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Public Speaking

Public Speaking

Giving a speech involves public speaking, which many people fear. It’s often listed as one of the biggest fears for people of all ages. Conquering their fear is one of only a few topics covered under the banner of speeches. The following information and resources help those preparing for a public speaking event.

You may feel uncomfortable or nervous prior to a speech. The only way to avoid the problem is by practicing the speech often and getting more comfortable around groups of people.

Speaking anxiety is any fear a person has in regards to speaking in front of a crowd. The first step involves realizing that you have a fear of public speaking.

Body language is a major component of public speaking. The wrong body language can turn off the audience and prevent them from listening to your speech. Proper posture and maintaining eye contact with the audience are important, as is minimizing fake hand gestures throughout the speech.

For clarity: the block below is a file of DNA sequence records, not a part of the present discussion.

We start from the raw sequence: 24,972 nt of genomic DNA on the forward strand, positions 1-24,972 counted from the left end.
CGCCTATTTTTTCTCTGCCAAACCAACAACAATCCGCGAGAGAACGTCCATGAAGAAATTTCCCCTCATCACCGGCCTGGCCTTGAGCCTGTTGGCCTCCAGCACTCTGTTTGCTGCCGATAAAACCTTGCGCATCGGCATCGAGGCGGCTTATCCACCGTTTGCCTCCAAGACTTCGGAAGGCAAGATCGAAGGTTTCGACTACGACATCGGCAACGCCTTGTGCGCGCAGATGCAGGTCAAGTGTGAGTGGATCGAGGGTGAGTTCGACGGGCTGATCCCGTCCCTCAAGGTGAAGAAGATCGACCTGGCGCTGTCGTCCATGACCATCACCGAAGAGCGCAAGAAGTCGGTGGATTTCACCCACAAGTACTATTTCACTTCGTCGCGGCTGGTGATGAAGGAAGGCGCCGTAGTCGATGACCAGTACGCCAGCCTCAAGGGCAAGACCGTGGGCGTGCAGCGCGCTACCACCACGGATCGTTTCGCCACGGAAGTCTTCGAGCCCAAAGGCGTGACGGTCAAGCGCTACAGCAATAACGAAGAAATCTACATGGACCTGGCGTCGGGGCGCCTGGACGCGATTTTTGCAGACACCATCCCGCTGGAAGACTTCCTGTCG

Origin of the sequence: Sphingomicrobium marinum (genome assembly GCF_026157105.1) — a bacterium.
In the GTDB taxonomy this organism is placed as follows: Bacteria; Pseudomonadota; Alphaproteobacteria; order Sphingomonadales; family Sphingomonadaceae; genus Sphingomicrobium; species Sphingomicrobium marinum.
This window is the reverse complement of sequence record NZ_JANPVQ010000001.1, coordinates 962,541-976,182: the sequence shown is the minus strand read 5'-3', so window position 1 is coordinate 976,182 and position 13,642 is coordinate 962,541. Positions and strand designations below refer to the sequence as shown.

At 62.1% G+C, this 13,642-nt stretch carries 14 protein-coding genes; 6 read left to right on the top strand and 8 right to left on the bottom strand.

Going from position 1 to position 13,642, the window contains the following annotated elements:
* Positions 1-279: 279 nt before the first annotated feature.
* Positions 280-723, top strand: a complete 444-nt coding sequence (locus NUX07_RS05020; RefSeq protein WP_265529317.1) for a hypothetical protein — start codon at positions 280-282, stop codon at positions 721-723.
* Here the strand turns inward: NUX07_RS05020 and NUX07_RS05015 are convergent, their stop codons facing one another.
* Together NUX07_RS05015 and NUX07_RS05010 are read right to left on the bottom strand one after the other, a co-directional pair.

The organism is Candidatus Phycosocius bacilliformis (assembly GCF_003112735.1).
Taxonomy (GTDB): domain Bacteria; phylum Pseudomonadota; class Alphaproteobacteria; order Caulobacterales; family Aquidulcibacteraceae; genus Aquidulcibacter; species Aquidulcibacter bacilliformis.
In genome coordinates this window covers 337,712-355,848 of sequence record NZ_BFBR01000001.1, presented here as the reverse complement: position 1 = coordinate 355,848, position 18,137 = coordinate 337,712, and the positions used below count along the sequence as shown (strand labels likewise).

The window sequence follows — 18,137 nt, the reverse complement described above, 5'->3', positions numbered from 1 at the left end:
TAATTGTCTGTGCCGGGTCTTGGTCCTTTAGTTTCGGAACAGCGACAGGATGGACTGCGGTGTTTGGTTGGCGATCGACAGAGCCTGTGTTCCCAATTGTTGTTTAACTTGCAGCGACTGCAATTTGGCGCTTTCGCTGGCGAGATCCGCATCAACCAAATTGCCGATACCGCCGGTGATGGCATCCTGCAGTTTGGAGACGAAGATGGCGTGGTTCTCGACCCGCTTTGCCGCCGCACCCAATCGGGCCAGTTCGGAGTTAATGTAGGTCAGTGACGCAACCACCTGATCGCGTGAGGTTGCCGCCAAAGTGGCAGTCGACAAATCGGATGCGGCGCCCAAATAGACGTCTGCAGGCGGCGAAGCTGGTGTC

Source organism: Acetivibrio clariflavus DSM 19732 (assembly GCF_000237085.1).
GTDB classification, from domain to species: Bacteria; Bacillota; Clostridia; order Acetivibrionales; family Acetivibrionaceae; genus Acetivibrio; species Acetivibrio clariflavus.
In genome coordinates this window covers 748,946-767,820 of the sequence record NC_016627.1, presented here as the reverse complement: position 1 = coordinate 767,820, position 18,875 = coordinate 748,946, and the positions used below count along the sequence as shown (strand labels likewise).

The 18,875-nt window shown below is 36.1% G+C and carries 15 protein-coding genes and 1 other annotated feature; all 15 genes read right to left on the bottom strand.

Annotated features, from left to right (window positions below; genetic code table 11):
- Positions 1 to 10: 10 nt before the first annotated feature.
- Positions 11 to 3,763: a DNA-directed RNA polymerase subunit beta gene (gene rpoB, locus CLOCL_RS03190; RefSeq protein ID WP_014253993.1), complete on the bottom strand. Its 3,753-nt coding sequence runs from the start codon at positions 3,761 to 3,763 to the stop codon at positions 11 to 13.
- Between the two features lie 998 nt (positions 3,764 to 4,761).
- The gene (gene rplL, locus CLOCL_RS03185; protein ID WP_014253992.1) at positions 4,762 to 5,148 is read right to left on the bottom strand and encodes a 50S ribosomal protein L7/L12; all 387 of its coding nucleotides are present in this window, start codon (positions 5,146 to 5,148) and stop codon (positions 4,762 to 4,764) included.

Avoiding tangents is something that many people don’t consider when giving a speech. A tangent involves spending a large portion of the speech talking about something unrelated to the topic. The easiest way to avoid tangents is to write the speech out in advance and make sure all ideas relate to the main topic.

Proper presentation is quite possibly the most important part of giving a speech. This involves dressing in a manner fitting the speech, using the right equipment, and acting professional throughout the speech.

  • Ten Speech Tips : looks at ways in which to create a powerful speech.
  • Tips from the Pros : offers tips from professional speech writers on writing out a good speech.

Memorization refers to the memorizing of the entire speech or only parts of the speech. Many public speakers prefer to memorize the key points and keep the rest of the speech on small note cards so the whole speech doesn’t sound forced.

Facing the audience is an important facet of giving a speech. Many people stare at their cards or the walls rather than watching the audience. This shows them that the speaker is acknowledging their presence and making them a part of the speech.

Visual aids aren’t always needed in a speech, but they can be helpful. Graphs, charts, pictures and other types of visual aids often help get the point of the speech across better.

Handouts are likewise not always needed. Yet if the speech mentions a certain document, it’s often helpful to pass out copies. Others prefer passing out a handout of their speech, especially if it’s longer so that the audience can follow along.

Preparing for a speech involves a variety of different things. Reading more and looking at different resources makes the process a lot easier.

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